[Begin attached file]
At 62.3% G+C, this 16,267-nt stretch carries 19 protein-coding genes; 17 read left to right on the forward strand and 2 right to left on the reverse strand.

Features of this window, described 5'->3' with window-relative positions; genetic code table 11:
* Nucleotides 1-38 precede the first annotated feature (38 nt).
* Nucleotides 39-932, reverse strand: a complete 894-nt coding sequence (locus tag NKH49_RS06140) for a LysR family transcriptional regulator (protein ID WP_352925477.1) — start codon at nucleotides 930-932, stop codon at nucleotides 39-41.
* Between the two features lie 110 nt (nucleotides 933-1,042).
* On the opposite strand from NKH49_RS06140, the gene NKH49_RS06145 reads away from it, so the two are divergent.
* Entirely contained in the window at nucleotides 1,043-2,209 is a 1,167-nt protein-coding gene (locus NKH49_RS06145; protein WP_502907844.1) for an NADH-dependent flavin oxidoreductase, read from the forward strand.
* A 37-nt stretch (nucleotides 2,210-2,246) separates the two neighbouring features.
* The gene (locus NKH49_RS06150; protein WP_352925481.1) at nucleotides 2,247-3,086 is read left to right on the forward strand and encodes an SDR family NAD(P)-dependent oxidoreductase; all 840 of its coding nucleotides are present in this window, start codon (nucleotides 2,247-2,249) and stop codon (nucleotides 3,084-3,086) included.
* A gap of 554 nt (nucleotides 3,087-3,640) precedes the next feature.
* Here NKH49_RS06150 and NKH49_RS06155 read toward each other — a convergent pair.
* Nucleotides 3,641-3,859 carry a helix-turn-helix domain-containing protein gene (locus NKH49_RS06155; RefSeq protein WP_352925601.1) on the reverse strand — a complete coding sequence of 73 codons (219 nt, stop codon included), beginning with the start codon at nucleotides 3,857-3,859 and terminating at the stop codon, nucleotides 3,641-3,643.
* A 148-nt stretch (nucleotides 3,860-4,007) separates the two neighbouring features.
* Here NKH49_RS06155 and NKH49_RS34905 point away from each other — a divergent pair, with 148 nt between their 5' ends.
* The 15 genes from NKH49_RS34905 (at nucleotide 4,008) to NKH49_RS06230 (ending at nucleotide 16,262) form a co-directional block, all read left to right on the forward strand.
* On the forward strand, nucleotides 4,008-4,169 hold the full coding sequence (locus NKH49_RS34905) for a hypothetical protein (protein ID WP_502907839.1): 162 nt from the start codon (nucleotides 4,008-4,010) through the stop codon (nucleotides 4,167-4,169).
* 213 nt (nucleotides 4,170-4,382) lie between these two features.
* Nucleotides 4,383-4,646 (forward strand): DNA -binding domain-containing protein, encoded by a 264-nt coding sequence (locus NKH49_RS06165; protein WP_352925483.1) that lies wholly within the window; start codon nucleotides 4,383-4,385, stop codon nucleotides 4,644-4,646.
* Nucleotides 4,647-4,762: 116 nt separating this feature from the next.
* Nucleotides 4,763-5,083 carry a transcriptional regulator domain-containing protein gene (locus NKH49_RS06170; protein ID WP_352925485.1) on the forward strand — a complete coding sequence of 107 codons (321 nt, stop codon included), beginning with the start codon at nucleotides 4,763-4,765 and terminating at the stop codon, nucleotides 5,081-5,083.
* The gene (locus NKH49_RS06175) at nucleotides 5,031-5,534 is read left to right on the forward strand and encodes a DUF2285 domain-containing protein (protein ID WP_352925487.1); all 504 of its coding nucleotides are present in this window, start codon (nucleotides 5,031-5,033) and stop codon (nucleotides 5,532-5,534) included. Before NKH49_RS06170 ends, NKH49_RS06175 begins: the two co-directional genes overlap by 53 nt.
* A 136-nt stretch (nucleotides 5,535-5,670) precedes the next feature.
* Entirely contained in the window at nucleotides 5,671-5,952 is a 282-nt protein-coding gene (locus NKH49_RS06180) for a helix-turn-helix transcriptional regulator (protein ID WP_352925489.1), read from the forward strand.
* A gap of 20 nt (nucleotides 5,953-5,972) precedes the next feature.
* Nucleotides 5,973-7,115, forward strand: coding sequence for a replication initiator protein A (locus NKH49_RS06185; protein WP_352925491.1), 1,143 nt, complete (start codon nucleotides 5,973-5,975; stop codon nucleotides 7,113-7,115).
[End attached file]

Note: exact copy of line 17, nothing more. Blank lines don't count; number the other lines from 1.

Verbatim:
* 213 nt (nucleotides 4,170-4,382) lie between these two features.